One thing that metaphorically chaps Auntie M’s teats on a daily basis is the sheer number of successful people in this country whose half-cocked assumptions about gender and sex remain entirely unexamined. This week’s subject of teat-chappery is former MLB star Jose Canseco, who was accused of raping a woman late last week. Canseco’s statement to the press:
“I think you guys have to realize one thing — I don’t have to rape a woman. I think it’s ridiculous. We’re putting together polygraph examinations and trust in me, the truth will always come out. And when I do these polygraphs, it’s almost laughable for an individual to say I raped them and drugged them at the same time.”
Leave aside for a moment that the Desperate Horny Men Who Need to Rape hypothesis is a fantasy of hack TV procedural writers and isn’t borne out by reality.
Canseco apparently believes that there are some poor schlubs in the world who are so desperate to have their dongles touched that rape is their only option. His statement revolves around the notion that he’s not One Of Those Guys. Feminist writers have coined the term “unrapeable” to describe a class of women (usually sex workers, drunk or provocatively-dressed women or girls, or feminist bloggers who are too ugly to get laid) who are met with a society-wide skepticism when they report an assault. Canseco is attempting to embody a counterpart to that trope: the man who is so suave, so desirable, so universally appealing that no woman would ever say no to him.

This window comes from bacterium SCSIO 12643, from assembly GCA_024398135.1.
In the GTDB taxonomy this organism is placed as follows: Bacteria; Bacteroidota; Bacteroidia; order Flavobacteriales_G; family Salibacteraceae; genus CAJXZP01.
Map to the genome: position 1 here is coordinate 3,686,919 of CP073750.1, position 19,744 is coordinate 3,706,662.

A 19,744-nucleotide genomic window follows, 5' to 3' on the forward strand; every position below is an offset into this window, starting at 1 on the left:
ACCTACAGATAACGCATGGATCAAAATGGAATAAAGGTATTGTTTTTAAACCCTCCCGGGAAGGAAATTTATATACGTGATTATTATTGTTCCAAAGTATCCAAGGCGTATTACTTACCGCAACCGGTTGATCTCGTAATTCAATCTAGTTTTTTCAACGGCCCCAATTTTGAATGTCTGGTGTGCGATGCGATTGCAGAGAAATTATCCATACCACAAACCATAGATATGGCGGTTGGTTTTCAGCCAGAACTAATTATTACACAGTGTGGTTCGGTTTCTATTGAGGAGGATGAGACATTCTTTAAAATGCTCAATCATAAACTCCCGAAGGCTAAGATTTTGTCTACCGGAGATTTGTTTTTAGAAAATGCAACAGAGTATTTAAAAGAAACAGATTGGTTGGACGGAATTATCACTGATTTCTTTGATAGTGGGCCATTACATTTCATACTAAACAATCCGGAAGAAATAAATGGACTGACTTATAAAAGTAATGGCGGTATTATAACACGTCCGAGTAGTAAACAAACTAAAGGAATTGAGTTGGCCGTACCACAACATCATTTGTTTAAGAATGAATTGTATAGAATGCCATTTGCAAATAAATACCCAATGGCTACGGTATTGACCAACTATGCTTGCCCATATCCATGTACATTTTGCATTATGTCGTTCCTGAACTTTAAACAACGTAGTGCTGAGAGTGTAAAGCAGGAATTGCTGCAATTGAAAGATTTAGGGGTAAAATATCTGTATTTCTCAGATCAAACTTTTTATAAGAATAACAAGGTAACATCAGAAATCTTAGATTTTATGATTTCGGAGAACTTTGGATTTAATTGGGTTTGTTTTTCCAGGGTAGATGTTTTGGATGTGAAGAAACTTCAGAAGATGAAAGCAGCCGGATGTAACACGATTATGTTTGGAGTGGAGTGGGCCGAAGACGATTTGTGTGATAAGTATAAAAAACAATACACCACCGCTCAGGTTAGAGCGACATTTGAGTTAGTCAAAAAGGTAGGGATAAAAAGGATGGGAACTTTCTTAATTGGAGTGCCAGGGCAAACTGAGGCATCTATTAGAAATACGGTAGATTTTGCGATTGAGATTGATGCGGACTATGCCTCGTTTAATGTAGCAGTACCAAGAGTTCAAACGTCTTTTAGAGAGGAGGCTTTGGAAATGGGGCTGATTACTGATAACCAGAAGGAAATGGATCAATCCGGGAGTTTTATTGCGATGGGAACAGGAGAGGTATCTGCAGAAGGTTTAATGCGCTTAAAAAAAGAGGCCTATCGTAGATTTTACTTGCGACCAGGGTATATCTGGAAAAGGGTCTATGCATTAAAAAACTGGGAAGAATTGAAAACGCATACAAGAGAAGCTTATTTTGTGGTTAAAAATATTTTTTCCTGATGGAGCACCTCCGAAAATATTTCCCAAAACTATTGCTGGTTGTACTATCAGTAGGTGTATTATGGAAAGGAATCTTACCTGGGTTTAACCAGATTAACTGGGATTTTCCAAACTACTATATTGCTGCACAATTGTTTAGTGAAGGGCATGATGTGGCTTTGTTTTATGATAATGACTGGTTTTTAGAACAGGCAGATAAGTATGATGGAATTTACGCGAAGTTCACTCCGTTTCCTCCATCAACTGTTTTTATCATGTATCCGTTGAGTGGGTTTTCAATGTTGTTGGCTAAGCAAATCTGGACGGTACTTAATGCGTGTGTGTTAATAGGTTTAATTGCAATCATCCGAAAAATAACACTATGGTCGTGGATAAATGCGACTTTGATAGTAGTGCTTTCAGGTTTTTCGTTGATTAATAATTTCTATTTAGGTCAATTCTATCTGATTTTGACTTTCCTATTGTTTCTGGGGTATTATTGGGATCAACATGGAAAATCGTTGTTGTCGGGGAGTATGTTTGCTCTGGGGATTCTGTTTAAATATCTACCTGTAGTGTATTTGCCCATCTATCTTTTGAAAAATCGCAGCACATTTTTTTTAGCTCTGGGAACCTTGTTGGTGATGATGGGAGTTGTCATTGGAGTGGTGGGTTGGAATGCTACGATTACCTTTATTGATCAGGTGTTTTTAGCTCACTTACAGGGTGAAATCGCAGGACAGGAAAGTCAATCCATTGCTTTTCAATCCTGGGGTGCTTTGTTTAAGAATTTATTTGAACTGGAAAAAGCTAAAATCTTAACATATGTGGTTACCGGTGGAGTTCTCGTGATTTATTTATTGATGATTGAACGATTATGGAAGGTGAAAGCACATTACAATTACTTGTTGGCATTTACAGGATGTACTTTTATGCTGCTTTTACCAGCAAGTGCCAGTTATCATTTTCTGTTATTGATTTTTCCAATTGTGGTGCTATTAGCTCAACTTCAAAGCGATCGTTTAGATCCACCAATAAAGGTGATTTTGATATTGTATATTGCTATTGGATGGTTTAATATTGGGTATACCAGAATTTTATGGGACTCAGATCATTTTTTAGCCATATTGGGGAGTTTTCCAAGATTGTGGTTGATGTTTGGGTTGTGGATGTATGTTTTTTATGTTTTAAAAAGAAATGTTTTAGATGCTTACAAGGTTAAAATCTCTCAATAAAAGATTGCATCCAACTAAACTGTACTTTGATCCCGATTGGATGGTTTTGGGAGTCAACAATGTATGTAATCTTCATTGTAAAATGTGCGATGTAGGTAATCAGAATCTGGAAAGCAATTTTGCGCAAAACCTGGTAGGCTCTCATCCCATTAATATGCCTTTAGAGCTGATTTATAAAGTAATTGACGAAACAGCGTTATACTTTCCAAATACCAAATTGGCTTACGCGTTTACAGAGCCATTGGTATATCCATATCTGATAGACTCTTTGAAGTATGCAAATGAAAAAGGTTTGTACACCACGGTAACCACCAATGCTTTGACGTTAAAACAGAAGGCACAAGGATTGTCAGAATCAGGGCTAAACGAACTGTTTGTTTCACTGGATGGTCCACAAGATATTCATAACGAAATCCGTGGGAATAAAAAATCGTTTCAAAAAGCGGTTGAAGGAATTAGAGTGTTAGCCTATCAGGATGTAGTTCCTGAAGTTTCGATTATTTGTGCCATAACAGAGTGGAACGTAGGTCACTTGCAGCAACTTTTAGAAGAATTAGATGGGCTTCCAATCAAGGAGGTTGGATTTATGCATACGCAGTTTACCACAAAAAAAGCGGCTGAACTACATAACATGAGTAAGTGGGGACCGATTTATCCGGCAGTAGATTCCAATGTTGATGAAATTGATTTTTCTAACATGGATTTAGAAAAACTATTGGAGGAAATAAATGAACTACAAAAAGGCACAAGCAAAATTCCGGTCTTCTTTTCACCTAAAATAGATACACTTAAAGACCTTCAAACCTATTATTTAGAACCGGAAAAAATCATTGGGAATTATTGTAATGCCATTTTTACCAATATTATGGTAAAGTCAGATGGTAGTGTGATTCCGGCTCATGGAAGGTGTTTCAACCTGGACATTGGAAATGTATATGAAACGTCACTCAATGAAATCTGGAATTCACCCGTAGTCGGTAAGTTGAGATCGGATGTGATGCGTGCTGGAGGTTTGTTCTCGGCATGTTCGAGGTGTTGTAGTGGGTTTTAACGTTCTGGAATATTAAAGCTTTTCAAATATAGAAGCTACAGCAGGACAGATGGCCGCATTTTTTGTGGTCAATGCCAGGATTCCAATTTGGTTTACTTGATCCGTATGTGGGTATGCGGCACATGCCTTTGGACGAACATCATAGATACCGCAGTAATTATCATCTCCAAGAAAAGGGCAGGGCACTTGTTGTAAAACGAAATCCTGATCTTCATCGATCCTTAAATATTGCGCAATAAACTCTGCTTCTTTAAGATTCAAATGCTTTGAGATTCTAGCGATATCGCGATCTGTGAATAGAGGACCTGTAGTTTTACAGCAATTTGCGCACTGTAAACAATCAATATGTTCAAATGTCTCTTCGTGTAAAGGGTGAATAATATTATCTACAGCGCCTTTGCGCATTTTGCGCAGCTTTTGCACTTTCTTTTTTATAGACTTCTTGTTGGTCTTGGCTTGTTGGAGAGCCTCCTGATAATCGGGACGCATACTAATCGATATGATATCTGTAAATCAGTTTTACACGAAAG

Just so we’re clear: this mythical man has never actually existed in real life.
Canseco’s statement also implies a belief that the very fact of whether or not rape occurred is determined by the accused rapist and not by the alleged victim. Even if polygraph tests worked the way we commonly understand them to (they don’t), and were able to suss out an accused perpetrator’s credibility (they can’t), all we’d know is that the perp thought he wasn’t raping anybody. It’s like saying “I didn’t steal your car, I borrowed it without asking.” Sir, I beg to differ.
The Internet already discussed so-called “gray rape” and sexual miscommunication following an unsettling episode of Girls earlier this year, so I’ll just offer a pro-tip to any readers who are still unclear on the subject of consent: Anything short of an enthusiastic “Yes” ought to be accepted with the same maturity and respect you’d show the bartender who says “Sorry, we don’t serve Coors Light.” Pay your tab and move on to the next bar.
And for what it’s worth, Canseco passed his polygraph test.